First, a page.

Israel’s Education Ministry decided today to ban the word “nakba” from school textbooks. Arabic for “catastrophe,” this controversial term, used by most Arabs to describe the eviction or flight of Palestinians in 1948, has been judged “propaganda” by the Netanyahu government and, as such, a threat to national security. “It is inconceivable that in Israel we would talk about the establishment of the state as a catastrophe,” explained Yisrael Twito, an Education Ministry spokesman, according to Reuters. Well, sure. But couldn’t it also make sense, even from a conservative-patriotic point of view, to instruct children on how others view the establishment of the state? Banning speech is always illiberal, but in this case, it’s also self-defeating for Israel’s right-wing. It’ll make it that much harder for Western defenders to contrast the virtues of a Middle Eastern democracy against so many despotic Arab regimes.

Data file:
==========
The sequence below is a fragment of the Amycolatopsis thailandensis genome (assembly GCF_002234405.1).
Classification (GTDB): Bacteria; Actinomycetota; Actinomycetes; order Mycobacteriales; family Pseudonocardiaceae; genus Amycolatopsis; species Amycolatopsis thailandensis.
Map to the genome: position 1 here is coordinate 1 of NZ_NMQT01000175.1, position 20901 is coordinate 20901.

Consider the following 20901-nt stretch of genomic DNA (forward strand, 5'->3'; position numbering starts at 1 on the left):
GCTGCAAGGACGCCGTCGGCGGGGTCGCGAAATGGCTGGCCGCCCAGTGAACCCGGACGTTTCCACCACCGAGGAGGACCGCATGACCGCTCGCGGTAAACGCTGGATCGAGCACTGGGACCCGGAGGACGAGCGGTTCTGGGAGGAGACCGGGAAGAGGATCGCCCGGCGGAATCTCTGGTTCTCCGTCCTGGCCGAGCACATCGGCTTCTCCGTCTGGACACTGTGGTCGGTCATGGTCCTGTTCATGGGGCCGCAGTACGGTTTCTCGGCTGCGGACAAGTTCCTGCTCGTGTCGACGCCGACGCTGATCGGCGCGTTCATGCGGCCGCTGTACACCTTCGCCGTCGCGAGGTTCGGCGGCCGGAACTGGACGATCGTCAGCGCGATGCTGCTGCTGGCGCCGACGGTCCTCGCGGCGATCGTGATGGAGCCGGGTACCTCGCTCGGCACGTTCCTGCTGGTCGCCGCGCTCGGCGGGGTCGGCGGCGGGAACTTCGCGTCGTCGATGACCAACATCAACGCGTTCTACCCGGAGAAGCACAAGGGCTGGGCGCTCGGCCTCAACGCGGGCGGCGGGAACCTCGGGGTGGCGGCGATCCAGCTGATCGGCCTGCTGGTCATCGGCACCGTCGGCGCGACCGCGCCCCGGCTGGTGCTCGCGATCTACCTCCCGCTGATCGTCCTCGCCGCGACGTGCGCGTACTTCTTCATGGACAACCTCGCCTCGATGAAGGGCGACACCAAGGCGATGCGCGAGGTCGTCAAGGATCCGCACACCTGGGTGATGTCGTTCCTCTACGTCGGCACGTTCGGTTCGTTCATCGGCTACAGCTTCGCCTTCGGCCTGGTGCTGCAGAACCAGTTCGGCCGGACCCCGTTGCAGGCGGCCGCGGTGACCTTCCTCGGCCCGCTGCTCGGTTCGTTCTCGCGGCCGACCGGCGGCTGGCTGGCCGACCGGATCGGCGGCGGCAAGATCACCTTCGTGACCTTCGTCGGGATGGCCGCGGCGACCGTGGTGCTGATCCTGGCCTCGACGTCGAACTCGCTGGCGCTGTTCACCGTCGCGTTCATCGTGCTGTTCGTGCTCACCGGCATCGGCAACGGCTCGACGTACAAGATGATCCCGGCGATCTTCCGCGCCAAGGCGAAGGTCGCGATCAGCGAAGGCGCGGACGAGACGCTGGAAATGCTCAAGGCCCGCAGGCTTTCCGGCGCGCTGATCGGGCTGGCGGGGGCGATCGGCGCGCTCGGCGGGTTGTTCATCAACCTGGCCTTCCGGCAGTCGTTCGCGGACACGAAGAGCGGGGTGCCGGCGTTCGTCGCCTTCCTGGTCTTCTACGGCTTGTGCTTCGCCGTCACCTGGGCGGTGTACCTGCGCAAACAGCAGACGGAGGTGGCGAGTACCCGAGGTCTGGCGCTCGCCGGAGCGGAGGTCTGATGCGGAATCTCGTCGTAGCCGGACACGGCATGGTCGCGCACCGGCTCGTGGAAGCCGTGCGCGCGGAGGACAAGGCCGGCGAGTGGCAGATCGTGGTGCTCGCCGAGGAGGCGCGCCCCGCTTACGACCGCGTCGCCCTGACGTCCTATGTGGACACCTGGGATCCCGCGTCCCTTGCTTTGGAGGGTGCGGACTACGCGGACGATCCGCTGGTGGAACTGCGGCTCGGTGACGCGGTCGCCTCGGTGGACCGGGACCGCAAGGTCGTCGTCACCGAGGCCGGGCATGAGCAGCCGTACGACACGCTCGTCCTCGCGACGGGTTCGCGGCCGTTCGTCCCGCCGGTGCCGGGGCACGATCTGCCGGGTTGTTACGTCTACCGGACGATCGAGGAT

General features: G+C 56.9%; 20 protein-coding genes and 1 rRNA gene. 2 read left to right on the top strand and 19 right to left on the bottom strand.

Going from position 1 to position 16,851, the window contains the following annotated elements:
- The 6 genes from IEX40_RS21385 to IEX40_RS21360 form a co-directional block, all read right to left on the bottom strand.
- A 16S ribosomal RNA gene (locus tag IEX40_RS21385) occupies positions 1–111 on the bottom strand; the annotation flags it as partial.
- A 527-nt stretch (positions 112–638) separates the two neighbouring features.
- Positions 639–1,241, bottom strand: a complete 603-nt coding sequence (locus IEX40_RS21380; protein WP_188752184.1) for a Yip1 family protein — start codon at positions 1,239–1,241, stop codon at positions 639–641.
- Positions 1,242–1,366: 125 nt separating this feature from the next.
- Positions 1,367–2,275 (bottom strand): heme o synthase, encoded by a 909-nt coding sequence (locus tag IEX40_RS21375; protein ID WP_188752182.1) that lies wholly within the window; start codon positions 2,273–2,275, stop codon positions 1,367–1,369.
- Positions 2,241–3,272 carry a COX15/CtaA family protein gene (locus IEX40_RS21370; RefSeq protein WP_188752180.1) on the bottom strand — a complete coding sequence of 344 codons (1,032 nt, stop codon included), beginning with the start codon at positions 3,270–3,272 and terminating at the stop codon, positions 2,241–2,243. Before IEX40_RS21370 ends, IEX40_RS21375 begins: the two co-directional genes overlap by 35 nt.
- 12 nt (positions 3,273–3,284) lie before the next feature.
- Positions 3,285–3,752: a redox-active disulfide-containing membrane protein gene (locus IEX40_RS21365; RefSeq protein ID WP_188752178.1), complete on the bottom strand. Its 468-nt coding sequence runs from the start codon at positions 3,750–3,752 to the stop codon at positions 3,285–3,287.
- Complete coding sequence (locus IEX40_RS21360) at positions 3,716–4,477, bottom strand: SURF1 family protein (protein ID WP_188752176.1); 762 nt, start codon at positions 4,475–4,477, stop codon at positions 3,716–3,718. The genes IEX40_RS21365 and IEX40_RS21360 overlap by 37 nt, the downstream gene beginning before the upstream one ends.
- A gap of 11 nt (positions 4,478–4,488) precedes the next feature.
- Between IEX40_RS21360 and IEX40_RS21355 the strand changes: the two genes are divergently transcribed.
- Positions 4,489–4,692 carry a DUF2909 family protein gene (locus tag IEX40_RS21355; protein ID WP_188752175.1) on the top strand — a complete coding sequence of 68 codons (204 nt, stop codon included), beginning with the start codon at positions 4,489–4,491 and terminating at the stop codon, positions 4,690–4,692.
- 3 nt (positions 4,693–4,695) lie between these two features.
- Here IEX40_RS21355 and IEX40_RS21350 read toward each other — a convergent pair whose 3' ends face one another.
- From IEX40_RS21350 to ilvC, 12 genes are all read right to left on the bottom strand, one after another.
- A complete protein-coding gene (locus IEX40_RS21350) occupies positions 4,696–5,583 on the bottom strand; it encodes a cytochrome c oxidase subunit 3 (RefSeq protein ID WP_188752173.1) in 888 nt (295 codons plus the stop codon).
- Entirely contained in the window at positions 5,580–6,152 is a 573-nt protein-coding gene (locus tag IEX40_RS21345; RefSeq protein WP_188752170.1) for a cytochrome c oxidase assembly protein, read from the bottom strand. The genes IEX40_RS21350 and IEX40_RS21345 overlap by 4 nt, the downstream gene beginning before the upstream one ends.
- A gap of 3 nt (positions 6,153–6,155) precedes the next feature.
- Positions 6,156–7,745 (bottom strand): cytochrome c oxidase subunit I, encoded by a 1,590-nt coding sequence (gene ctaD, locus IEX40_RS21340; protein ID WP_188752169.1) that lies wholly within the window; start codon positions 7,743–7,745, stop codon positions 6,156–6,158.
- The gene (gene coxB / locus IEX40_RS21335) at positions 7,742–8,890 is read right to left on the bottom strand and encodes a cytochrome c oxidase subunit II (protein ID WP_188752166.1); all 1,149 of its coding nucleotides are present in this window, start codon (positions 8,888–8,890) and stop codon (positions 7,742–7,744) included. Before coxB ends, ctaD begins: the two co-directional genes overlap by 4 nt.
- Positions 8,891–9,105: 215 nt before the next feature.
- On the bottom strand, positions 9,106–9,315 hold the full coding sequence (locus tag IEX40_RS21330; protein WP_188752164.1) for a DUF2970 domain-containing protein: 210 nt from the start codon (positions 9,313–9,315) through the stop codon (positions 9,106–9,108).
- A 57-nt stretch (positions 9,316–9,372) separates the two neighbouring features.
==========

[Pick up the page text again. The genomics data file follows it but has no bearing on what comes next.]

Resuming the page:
Israel Bans ‘Catastrophe’ Term From Arab Schools [Reuters]